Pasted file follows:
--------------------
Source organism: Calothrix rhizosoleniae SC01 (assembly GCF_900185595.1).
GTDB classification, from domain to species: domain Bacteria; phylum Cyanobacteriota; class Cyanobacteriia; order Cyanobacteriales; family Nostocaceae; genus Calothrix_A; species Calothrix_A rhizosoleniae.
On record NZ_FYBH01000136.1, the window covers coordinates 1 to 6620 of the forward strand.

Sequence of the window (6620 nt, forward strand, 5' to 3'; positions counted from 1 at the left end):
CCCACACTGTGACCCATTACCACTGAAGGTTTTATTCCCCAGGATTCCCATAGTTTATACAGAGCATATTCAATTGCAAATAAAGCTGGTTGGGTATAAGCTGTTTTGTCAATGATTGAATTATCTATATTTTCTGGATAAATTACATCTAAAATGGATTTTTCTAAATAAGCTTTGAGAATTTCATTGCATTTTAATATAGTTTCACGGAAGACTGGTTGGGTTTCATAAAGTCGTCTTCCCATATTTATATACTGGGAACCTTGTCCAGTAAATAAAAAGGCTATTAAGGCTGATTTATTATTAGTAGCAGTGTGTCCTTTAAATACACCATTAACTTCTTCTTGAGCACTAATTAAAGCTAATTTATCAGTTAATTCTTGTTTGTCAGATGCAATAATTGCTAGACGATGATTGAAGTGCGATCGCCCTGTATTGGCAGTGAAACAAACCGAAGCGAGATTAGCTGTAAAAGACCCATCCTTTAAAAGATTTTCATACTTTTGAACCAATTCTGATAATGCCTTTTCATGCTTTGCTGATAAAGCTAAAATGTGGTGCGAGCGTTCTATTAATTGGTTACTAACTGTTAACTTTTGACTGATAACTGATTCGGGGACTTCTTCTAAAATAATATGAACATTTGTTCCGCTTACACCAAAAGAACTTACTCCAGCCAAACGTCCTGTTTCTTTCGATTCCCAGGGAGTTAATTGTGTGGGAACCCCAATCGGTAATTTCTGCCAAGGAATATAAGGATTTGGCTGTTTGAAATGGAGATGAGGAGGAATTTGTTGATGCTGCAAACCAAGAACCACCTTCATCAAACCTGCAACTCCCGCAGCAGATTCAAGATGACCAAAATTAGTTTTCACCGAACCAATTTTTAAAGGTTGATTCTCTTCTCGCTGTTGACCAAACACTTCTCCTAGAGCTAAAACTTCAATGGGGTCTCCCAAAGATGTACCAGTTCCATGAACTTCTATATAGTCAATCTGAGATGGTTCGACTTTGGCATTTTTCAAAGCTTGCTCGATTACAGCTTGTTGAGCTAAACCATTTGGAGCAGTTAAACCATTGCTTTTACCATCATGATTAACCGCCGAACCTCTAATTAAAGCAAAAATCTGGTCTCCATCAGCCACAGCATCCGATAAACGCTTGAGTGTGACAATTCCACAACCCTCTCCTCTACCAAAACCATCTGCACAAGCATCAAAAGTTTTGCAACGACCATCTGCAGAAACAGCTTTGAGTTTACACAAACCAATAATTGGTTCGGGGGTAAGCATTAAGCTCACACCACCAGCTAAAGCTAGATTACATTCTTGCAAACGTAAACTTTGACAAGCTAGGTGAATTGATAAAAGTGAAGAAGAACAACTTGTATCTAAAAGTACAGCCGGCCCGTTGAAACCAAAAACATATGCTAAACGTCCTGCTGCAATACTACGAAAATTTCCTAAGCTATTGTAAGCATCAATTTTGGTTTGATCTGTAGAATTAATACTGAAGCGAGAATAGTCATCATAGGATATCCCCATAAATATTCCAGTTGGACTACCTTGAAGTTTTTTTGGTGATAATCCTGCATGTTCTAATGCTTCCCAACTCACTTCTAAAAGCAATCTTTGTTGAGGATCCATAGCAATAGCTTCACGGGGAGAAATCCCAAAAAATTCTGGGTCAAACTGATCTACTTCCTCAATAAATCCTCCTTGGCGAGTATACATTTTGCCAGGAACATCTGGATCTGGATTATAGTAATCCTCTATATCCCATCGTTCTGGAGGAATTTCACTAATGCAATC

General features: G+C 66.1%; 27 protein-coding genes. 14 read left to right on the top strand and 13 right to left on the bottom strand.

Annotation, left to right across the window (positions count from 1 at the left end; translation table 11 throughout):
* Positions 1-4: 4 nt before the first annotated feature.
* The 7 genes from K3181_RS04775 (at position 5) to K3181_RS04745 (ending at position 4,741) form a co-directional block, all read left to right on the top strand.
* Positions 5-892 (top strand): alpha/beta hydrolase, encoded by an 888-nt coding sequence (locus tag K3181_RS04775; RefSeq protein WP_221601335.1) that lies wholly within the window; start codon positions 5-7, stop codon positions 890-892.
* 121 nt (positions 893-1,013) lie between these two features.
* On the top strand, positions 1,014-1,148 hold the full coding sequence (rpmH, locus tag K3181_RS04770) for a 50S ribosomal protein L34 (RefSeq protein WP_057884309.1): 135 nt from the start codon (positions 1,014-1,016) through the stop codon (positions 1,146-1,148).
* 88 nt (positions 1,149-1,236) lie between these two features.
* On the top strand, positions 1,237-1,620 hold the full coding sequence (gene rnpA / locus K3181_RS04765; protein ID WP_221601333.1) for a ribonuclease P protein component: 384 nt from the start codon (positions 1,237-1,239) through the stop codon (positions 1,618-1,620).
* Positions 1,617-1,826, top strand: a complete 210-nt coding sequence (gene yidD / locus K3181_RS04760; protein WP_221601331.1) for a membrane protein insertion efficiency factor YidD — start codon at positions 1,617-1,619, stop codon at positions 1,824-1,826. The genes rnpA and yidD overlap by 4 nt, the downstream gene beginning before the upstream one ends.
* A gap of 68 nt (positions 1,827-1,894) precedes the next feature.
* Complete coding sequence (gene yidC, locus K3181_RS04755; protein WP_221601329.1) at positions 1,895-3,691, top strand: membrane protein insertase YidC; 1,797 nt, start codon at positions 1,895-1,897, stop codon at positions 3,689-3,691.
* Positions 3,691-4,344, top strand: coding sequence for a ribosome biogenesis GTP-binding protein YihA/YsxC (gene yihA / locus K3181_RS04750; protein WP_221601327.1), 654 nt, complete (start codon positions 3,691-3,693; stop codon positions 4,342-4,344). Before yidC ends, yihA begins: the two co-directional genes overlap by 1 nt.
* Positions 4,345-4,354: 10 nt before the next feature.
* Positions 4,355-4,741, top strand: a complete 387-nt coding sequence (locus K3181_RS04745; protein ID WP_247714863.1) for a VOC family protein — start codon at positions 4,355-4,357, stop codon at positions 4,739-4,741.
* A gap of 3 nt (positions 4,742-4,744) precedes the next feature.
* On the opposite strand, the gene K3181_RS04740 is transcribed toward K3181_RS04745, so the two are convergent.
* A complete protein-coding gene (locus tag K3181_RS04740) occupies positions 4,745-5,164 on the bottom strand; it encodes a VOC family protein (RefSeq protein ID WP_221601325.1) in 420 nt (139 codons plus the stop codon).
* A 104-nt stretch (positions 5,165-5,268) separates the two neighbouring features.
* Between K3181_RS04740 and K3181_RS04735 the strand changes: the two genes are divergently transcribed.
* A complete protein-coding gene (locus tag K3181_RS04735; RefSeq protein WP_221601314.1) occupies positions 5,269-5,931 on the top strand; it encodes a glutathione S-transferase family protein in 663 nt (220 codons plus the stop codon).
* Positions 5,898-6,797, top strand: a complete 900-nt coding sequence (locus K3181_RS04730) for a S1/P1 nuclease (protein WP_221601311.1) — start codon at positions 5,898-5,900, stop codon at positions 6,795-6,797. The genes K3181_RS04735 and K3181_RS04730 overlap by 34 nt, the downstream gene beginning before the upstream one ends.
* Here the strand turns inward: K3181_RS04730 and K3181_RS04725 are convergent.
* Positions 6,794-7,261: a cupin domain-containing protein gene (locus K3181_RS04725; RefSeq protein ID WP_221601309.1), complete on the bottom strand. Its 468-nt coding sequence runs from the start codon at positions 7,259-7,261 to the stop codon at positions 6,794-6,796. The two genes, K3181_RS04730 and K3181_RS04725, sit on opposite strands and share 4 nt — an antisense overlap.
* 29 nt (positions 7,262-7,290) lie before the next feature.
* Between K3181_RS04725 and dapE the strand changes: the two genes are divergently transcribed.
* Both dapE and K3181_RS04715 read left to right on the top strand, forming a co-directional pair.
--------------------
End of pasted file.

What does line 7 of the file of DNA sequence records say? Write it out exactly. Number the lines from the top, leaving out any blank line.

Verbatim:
Annotation, left to right across the window (positions count from 1 at the left end; translation table 11 throughout):